My mid-1960, the U.S. sugar quota from Cuba was cut off. Castro nationalized the mills. In response, the Joint Chiefs of Staff recommended that Ike launch a military invasion. Visions of the Normandy beaches danced in their heads. Richard Nixon, thinking that he would be President when the invasion took place, backed it 100 percent. The CIA and the military went into full-scale operation, training dedicated Cuban exile forces. During the first Nixon-Kennedy debate, having been briefed on the plan but knowing Nixon could not comment on it publicly, JFK charged the administration with negligence in failing to do anything about Castro. Nixon chose not to violate national security, and "lost" the debate (although those listening on radio thought he had won, as opposed to TV viewers mesmerized by Kennedy's looks vs. Nixon's "five o'clock shadow").
When Kennedy "won" the election, he was presented with the invasion plan. He was skeptical of it, and in fact already had healthy doubts about the military rooted all the way back to his Naval career. His Presidential experience would increase his doubts about the armed forces, particularly the top leadership. Negative feelings about the military would become a Kennedy and a Democrat doctrine. It all started with the Bay of Pigs.
As the invasion approached the Cuban coast on April 16, Fidel Castro announced that in fact Cuba was a Communist satellite. At 2 A.M. on April 17, 1,500 Cuban counter-revolutionaries landed at the Bay of Pigs. Castro directed a counterattack, using Soviet-supplied weapons. The Committee for the Defense of the Revolution rounded up thousands of anti-Communists.
The invading force suffered from bad planning, compromised intelligence and poor leadership. Some day documents may surface showing what Americans were spying for the Communists. Landing craft found themselves on the wrong beaches. Forces were stranded in the water, facing strafing fire while they slowly disembarked. In the end, however, the operation failed because Kennedy refused to provide air cover, which would have demonstrated what everybody knew anyway, which is that it was an American operation. It was not thought through. The force was destroyed in less than 72 hours, and the U.S. suffered a major defeat in the Cold War.
Kennedy took responsibility, which is fair since he was the President. After all, he wanted the job. Since it was not his plan, and he was only in office three months when it was put into action, it is fair to say that the blame should not be put entirely on his shoulders. However, it was too important an event, with such wide-reaching consequences, to not assess responsibility. It went so badly for so many people (in particular millions of Cubans imprisoned to this day), because of his failure to use the jets that would have turned the tide and allowed the force to succeed, that he must be blamed.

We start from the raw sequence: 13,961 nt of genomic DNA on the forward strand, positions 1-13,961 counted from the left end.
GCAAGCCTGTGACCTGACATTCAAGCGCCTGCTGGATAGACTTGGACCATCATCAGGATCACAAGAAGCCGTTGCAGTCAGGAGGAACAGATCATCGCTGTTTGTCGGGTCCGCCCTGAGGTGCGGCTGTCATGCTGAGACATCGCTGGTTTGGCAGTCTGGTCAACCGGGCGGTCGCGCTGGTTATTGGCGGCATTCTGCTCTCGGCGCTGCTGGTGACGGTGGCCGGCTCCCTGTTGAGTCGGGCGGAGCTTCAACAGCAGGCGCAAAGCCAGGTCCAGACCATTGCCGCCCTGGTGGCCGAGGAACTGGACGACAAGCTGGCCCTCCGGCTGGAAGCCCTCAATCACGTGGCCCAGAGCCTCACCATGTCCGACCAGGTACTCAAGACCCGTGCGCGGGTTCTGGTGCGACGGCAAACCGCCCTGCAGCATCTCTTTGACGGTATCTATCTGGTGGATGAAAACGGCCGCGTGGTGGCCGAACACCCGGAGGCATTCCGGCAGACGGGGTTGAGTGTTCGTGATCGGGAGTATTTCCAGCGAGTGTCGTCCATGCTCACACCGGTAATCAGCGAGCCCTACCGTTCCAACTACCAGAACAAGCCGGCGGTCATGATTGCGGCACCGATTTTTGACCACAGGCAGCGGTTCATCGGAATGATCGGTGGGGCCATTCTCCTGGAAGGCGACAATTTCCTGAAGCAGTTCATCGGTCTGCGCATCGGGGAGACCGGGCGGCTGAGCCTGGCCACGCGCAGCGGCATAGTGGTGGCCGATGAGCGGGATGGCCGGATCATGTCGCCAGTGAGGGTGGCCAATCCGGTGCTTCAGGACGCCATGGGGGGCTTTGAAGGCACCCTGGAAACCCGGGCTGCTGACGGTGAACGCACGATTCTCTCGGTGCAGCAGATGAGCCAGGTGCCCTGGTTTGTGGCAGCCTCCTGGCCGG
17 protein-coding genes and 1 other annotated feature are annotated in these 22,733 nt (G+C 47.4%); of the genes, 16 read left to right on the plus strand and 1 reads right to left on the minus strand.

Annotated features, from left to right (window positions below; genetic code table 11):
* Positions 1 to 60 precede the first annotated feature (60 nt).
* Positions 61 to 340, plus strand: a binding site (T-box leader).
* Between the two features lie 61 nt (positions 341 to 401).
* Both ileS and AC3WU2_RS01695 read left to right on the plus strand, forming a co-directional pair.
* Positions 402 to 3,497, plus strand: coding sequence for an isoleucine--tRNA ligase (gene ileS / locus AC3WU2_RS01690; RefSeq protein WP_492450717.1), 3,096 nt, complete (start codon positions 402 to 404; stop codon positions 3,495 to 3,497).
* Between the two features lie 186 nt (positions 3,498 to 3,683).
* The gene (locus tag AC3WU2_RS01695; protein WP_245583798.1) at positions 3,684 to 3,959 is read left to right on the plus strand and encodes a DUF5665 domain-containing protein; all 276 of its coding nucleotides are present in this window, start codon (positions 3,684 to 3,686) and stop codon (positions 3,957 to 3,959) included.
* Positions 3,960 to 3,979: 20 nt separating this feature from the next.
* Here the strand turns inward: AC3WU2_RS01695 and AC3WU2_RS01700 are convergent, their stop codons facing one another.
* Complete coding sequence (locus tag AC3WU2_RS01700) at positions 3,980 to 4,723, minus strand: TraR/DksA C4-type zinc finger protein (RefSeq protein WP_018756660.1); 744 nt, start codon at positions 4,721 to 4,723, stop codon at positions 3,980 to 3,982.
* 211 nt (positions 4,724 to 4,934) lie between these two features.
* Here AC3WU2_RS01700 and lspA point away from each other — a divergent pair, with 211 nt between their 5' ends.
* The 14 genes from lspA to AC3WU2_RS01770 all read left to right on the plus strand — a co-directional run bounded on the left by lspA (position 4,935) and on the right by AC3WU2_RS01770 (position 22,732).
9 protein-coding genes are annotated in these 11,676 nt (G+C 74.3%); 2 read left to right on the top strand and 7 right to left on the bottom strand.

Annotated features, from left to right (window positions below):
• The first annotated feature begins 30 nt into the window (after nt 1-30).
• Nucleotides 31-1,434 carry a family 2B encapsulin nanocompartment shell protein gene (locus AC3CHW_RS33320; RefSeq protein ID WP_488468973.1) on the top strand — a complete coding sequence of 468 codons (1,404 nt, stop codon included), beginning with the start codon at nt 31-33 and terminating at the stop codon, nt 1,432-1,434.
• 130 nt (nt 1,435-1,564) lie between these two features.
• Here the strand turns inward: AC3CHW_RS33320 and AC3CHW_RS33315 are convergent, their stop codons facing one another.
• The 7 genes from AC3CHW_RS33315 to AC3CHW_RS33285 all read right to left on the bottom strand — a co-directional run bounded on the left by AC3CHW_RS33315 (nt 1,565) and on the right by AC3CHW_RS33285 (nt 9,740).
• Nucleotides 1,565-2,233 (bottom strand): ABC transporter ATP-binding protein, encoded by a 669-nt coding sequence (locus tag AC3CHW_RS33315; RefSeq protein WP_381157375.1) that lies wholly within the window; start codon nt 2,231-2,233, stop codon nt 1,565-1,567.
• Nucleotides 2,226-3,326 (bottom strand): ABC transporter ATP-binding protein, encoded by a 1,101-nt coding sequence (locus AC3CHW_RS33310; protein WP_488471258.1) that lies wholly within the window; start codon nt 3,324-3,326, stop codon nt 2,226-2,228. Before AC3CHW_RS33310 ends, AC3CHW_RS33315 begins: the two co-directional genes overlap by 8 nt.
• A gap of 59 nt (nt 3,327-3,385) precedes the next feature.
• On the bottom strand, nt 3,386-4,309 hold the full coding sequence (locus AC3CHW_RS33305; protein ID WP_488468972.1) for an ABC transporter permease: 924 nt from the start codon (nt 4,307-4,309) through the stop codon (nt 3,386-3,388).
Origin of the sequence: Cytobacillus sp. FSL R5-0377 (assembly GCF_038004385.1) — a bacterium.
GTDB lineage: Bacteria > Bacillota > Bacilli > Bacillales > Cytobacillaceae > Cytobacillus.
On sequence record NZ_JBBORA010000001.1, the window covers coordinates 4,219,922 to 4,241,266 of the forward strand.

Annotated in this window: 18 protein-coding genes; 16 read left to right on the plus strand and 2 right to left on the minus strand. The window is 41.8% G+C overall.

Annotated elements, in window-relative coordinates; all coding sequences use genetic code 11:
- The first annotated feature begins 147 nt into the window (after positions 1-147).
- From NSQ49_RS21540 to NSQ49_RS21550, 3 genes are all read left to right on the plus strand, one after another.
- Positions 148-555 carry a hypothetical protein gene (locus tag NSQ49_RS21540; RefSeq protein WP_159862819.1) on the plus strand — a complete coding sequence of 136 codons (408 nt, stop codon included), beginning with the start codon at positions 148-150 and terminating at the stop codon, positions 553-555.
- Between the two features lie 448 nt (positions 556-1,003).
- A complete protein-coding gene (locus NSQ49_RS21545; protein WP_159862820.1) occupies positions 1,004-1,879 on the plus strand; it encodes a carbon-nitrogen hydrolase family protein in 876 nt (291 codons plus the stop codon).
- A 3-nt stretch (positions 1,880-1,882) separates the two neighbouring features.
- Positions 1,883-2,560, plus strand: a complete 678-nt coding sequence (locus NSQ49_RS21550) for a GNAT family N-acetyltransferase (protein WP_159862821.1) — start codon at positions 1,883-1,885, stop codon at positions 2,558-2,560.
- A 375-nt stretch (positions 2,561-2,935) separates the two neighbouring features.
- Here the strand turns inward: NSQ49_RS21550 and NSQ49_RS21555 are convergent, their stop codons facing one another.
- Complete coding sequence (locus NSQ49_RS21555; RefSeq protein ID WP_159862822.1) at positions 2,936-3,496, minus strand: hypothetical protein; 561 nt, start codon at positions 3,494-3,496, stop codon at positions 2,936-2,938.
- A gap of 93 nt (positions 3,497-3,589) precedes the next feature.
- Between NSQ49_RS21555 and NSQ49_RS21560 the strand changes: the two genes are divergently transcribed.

"The anti-imperialist, socialist revolution could only be one single revolution, because there is only one revolution," Castro explained, confirming conservative suspicion and adding to the laundry list of things liberals are wrong about. "That is the great dialectic truth of humanity: Imperialism, and, standing against it, socialism. I am a Marxist-Leninist and I shall be a Marxist-Leninist until the last days of my life." Castro then thumped the table in front, imitating Kruschev, who took his shoe off to pound for emphasis when he told the U.S. (at the U.N.), "We will bury you."
Liberals look at the "mistake" of the Bay of Pigs and proffer the fiction that we "turned Castro into a Communist," as if he was not one until we ruffled his feathers. This is ridiculous, and is instructive towards the modern argument that militarists in the U.S. "brought on" terrorism. Just as Castro was a Communist all throughout the revolution, a fact confirmed by thousands of witnesses, terrorists were terrorists before and after 9/11.
It has never been successfully explained why Communists call the U.S. "imperialist," other than it sounds like a good put-down. This, of course, like 99 percent of things Communists ever say, is simply that with which is a lie. The fact that it is a lie is knowledge possessed by millions. They still use the term. Imperialism is another word for monarchism, which the U.S. fought against to become a country. Its framework, which rewards hard work with success regardless of title, name or ancestry, is a major reason why monarchism has all but disappeared as a political entity. England, influenced wholly by America, first abandoned its colonial ambitions and thus its Empire, while reducing its monarchy to a mere formality. The single greatest influence in this turn of events was the United States. Certainly the Mafia influence that so infuriated Castro was anything but imperialistic.